The most popular method for measuring aerobic fitness within US law enforcement agencies (LEA) is the 1.5 mile run (1.5 MI run). A limitation of the 1.5 MI run is that it relies on the recruits’ internal pacing. In contrast, the 20m multi-stage fitness test (MSFT) is more popular globally in tests of LEA recruits and officers, and is externally paced which does not allow the individual to perform at a pace they are comfortable with. Academy training is used to prepare recruits for the rigors of duty and to enhance physical fitness. If training approaches are successful during academy, aerobic fitness as measured by the 1.5 MI run and the MSFT should be relatively similar, in that recruits should be aerobically fit and have the high-intensity running capacity to perform well in both tests. The purpose of this study was to analyze the relationship between the 1.5 MI run and the MSFT of deputy sheriff recruits at the end of academy. Retrospective analysis on 5 academy classes from one LEA was conducted (227 males, 34 females). The 1.5 MI run and MSFT were conducted in the last few weeks of the recruits’ 22-week academy. Time was recorded for the 1.5 MI run while total shuttles were recorded for the MSFT; estimated maximal aerobic capacity (VO2max) was calculated from both tests. Estimated VO2max from the aforementioned tests was compared with paired samples t-tests. Pearson’s correlations and linear regression scatter plots calculated relationships between the 1.5 MI run and MSFT. Each sex was analyzed separately, with p<0.05 set for all analyses. The VO2max calculated from the 1.5 MI run were significantly greater than those for the MSFT for both males (47.04 vs. 40.88 ml/kg/min), and females (43.16 vs. 37.02 ml/kg/min). The VO2max of the 1.5 MI run significantly correlated with the MSFT for males (r = -0.49) but not females (r = -0.31). The r2 values from the regression equations for males (0.24), and females (0.10) were both low. The results suggest that recruits performed relatively better in the 1.5 MI run compared to the MSFT. The physical training program tended to emphasize calisthenics, interval running circuits that lacked evidence-based work: rest ratios, and distance running; this could have impacted these results. Given the weak relationships between the tests, especially for females, this would suggest recruits still have limitations in high-intensity, externally paced running. Since the job demands of a deputy sheriff are externally paced by nature, this outcome is not ideal. Academy training programs should explore the use of evidence-based high-intensity running programs.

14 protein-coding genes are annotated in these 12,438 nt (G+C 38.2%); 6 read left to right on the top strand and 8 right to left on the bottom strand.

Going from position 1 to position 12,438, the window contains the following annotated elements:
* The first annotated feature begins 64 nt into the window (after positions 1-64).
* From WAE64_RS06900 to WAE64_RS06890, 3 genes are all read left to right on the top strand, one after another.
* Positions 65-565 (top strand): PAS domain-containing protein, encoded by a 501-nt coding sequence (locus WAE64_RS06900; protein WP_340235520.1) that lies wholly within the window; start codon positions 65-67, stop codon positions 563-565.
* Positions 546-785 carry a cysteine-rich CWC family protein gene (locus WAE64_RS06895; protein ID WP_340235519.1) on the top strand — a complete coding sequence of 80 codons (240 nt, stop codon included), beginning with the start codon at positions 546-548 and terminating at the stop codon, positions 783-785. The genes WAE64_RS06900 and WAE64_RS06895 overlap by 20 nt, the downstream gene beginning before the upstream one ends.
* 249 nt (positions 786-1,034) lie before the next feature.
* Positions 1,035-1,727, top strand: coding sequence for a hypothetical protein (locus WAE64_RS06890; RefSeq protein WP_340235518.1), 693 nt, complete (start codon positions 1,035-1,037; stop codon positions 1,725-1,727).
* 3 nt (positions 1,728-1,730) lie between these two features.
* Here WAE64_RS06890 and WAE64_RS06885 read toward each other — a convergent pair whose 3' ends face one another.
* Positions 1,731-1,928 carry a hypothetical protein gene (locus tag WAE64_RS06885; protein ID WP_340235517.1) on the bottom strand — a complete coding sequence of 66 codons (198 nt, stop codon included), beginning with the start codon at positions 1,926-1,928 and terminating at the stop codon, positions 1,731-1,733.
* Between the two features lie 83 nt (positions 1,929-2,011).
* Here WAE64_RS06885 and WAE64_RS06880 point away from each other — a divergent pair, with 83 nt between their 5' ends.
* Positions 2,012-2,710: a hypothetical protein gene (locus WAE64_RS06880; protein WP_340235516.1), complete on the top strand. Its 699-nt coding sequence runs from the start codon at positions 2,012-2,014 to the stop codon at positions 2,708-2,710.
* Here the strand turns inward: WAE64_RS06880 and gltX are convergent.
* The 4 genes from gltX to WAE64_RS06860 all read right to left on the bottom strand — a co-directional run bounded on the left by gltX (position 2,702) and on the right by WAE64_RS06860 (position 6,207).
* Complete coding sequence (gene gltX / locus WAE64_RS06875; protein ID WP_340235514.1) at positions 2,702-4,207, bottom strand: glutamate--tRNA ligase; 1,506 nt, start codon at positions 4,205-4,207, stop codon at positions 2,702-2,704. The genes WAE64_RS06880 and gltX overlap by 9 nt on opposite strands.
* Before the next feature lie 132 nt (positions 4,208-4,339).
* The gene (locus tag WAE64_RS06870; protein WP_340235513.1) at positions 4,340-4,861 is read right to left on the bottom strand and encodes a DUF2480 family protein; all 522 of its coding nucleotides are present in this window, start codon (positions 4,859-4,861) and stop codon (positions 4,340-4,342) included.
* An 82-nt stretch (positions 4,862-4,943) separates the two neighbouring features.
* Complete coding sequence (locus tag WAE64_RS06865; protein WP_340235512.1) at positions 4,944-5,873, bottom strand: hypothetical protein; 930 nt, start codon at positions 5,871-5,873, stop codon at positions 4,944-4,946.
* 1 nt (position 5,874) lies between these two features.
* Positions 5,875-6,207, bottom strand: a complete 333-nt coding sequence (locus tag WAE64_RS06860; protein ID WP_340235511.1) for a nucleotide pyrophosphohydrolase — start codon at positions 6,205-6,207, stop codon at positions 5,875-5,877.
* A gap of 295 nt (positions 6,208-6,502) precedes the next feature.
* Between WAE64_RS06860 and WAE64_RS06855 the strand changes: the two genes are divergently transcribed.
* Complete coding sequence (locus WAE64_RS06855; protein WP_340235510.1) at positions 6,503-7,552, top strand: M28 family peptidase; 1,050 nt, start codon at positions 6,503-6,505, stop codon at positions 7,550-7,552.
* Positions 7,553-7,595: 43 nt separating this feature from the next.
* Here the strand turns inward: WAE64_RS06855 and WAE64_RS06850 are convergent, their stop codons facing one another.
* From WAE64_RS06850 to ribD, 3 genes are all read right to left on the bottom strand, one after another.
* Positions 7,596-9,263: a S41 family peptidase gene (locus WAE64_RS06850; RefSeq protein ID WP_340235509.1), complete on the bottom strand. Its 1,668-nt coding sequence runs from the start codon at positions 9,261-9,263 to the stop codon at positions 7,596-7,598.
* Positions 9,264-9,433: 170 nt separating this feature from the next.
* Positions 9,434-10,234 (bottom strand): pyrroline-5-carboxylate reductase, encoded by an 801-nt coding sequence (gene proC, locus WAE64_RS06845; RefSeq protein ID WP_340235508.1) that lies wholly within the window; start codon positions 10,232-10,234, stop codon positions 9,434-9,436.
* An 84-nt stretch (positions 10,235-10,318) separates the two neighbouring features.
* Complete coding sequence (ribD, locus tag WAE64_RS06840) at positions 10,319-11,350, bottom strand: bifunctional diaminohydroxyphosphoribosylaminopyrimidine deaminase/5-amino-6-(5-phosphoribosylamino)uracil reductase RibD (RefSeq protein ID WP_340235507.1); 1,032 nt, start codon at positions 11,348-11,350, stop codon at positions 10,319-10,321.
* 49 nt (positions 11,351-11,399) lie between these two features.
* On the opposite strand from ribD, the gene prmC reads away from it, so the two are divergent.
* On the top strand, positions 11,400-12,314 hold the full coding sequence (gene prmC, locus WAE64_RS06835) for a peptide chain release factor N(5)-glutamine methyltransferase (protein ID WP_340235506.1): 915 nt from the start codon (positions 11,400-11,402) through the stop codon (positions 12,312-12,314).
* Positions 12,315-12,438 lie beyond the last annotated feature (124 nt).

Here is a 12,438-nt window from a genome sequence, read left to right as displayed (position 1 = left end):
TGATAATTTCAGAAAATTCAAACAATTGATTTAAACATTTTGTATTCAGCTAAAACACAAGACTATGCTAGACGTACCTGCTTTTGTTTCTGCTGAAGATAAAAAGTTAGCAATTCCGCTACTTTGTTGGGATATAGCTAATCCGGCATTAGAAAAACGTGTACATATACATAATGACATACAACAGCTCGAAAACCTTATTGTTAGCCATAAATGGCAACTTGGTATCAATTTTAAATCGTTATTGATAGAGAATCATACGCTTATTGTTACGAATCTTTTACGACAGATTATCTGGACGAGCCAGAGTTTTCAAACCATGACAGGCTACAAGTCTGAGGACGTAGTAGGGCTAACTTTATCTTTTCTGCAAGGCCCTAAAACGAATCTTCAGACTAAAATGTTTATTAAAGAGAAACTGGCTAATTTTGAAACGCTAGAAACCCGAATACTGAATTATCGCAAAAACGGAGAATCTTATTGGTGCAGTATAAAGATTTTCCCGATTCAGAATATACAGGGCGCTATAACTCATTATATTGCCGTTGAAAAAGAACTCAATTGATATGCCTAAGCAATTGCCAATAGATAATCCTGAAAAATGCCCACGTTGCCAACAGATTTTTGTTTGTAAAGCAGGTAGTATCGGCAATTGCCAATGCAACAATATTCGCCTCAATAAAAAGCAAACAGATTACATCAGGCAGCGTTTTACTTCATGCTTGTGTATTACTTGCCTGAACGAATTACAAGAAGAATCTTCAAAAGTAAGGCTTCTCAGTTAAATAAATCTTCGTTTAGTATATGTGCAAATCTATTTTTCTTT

|Published - Oct 2018
|The 38th Annual Meeting of the Southwest Regional Chapter of the American College of Sports Medicine - Costa Mesa Hilton, Costa Mesa, United States
Duration: 26 Oct 2018 → 27 Oct 2018
Conference number: 38th
|The 38th Annual Meeting of the Southwest Regional Chapter of the American College of Sports Medicine
|26/10/18 → 27/10/18